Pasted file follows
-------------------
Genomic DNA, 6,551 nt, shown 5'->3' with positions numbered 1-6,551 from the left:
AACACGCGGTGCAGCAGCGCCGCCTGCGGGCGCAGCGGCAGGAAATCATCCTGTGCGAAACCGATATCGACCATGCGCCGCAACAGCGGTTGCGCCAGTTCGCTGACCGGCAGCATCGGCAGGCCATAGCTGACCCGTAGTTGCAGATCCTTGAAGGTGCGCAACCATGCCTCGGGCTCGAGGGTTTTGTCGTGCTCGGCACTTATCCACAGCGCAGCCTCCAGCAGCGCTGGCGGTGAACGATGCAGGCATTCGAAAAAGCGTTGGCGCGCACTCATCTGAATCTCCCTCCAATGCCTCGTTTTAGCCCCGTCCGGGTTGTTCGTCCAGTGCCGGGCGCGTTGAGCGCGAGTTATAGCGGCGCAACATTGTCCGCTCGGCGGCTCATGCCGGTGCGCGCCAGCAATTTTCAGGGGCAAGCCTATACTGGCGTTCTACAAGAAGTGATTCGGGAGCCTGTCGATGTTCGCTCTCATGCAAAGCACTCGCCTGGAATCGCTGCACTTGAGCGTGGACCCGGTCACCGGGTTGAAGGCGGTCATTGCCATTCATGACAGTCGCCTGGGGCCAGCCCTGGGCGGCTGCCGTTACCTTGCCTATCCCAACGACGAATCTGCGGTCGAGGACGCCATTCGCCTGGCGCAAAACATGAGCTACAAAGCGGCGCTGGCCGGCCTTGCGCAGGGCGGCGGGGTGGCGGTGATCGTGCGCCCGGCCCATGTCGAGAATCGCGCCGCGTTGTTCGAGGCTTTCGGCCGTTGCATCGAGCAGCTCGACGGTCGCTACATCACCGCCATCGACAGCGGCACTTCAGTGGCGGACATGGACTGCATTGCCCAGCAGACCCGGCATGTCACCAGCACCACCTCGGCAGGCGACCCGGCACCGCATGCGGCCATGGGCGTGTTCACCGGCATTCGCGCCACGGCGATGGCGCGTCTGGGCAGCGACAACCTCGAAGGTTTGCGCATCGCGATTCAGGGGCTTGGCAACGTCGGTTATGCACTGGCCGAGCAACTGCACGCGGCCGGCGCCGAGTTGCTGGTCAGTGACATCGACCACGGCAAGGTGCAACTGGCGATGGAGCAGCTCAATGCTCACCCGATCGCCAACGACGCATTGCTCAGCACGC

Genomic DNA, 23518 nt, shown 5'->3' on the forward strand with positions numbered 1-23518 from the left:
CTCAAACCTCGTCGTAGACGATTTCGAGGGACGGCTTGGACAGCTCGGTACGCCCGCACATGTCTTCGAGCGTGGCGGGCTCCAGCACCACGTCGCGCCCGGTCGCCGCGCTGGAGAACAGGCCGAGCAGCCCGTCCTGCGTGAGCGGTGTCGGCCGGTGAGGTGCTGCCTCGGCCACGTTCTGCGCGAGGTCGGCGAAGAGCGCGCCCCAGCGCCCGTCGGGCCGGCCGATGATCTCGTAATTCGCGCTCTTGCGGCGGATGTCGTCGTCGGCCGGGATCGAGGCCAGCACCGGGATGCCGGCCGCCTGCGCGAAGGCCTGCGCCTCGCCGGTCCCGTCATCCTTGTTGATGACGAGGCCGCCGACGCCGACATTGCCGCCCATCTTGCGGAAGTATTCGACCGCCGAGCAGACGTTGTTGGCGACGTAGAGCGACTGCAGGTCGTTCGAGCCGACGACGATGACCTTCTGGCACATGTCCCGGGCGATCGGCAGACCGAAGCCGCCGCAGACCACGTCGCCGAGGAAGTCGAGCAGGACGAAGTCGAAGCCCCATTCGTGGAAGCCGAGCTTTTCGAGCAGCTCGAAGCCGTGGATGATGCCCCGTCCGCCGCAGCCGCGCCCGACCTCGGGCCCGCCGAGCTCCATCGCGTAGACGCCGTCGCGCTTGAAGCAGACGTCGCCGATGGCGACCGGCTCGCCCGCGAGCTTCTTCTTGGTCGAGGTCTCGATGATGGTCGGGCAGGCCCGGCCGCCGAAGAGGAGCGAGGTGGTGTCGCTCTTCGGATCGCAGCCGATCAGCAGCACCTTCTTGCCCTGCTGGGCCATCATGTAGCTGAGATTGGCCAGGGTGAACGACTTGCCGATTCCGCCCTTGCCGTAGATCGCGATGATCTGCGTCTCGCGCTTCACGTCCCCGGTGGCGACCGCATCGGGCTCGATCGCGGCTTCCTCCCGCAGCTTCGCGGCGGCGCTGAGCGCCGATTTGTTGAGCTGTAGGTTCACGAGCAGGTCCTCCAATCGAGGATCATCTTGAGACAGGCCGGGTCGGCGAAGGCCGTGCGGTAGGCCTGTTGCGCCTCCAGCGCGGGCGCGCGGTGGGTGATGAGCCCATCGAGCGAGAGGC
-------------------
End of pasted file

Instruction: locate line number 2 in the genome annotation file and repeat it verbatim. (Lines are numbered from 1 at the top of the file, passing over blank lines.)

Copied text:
AACACGCGGTGCAGCAGCGCCGCCTGCGGGCGCAGCGGCAGGAAATCATCCTGTGCGAAACCGATATCGACCATGCGCCGCAACAGCGGTTGCGCCAGTTCGCTGACCGGCAGCATCGGCAGGCCATAGCTGACCCGTAGTTGCAGATCCTTGAAGGTGCGCAACCATGCCTCGGGCTCGAGGGTTTTGTCGTGCTCGGCACTTATCCACAGCGCAGCCTCCAGCAGCGCTGGCGGTGAACGATGCAGGCATTCGAAAAAGCGTTGGCGCGCACTCATCTGAATCTCCCTCCAATGCCTCGTTTTAGCCCCGTCCGGGTTGTTCGTCCAGTGCCGGGCGCGTTGAGCGCGAGTTATAGCGGCGCAACATTGTCCGCTCGGCGGCTCATGCCGGTGCGCGCCAGCAATTTTCAGGGGCAAGCCTATACTGGCGTTCTACAAGAAGTGATTCGGGAGCCTGTCGATGTTCGCTCTCATGCAAAGCACTCGCCTGGAATCGCTGCACTTGAGCGTGGACCCGGTCACCGGGTTGAAGGCGGTCATTGCCATTCATGACAGTCGCCTGGGGCCAGCCCTGGGCGGCTGCCGTTACCTTGCCTATCCCAACGACGAATCTGCGGTCGAGGACGCCATTCGCCTGGCGCAAAACATGAGCTACAAAGCGGCGCTGGCCGGCCTTGCGCAGGGCGGCGGGGTGGCGGTGATCGTGCGCCCGGCCCATGTCGAGAATCGCGCCGCGTTGTTCGAGGCTTTCGGCCGTTGCATCGAGCAGCTCGACGGTCGCTACATCACCGCCATCGACAGCGGCACTTCAGTGGCGGACATGGACTGCATTGCCCAGCAGACCCGGCATGTCACCAGCACCACCTCGGCAGGCGACCCGGCACCGCATGCGGCCATGGGCGTGTTCACCGGCATTCGCGCCACGGCGATGGCGCGTCTGGGCAGCGACAACCTCGAAGGTTTGCGCATCGCGATTCAGGGGCTTGGCAACGTCGGTTATGCACTGGCCGAGCAACTGCACGCGGCCGGCGCCGAGTTGCTGGTCAGTGACATCGACCACGGCAAGGTGCAACTGGCGATGGAGCAGCTCAATGCTCACCCGATCGCCAACGACGCATTGCTCAGCACGC